In America, fox hunting is also called 'fox chasing,' as the purpose is not to actually kill the animal but to enjoy the thrill of the chase. A hunt may go without a kill for several years, despite chasing two or more foxes in a single day's hunting. As a rule, foxes are not pursued once they have 'gone to ground.' American fox hunters undertake stewardship of the land, and endeavor to maintain fox populations and habitats as much as possible.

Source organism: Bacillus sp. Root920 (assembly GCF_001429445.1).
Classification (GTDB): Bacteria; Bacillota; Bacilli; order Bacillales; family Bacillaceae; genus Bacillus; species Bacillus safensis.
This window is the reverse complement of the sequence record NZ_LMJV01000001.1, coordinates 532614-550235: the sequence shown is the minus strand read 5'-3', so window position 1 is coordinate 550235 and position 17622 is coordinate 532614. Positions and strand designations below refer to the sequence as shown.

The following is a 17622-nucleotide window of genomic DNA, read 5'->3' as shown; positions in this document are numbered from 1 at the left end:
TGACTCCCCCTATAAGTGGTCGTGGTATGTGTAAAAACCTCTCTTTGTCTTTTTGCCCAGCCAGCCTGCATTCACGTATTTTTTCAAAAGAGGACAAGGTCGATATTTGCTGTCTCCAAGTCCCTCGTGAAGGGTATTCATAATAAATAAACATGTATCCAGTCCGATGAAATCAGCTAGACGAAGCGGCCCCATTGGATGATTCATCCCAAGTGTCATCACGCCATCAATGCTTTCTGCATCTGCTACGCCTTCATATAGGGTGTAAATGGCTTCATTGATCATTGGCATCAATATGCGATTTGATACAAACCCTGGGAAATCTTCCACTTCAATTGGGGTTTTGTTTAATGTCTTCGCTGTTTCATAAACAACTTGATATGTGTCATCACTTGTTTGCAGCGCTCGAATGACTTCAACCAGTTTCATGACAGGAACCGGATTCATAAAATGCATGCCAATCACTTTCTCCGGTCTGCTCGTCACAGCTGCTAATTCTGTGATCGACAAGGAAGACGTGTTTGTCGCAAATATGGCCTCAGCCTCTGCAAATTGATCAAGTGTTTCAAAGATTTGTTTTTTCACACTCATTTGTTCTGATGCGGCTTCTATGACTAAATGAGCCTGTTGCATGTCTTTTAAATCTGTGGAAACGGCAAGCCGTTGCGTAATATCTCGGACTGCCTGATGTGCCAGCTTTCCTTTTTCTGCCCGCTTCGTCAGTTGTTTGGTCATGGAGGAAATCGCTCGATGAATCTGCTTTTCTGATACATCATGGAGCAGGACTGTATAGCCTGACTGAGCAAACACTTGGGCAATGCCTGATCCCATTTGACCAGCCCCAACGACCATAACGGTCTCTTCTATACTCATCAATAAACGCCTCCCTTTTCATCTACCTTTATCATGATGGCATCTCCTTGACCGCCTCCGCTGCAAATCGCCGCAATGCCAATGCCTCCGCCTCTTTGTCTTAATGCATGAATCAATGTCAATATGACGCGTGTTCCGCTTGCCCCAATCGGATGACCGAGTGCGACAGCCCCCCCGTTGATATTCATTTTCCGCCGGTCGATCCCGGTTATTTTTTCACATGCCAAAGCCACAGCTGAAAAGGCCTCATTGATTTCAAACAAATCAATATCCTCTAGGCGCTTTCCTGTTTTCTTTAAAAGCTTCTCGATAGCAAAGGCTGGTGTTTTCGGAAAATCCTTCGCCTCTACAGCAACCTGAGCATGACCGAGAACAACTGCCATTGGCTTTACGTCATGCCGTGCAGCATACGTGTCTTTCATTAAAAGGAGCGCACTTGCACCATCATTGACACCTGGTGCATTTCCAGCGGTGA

In 2007, the Masters of Foxhounds Association of North America listed 171 registered packs in the U.S. and Canada. This number does not include the non-registered (also known as 'farmer' or 'outlaw') packs. In some arid parts of the Western United States, where foxes in general are more difficult to locate, hunts track coyotes and, in some cases, bobcats.

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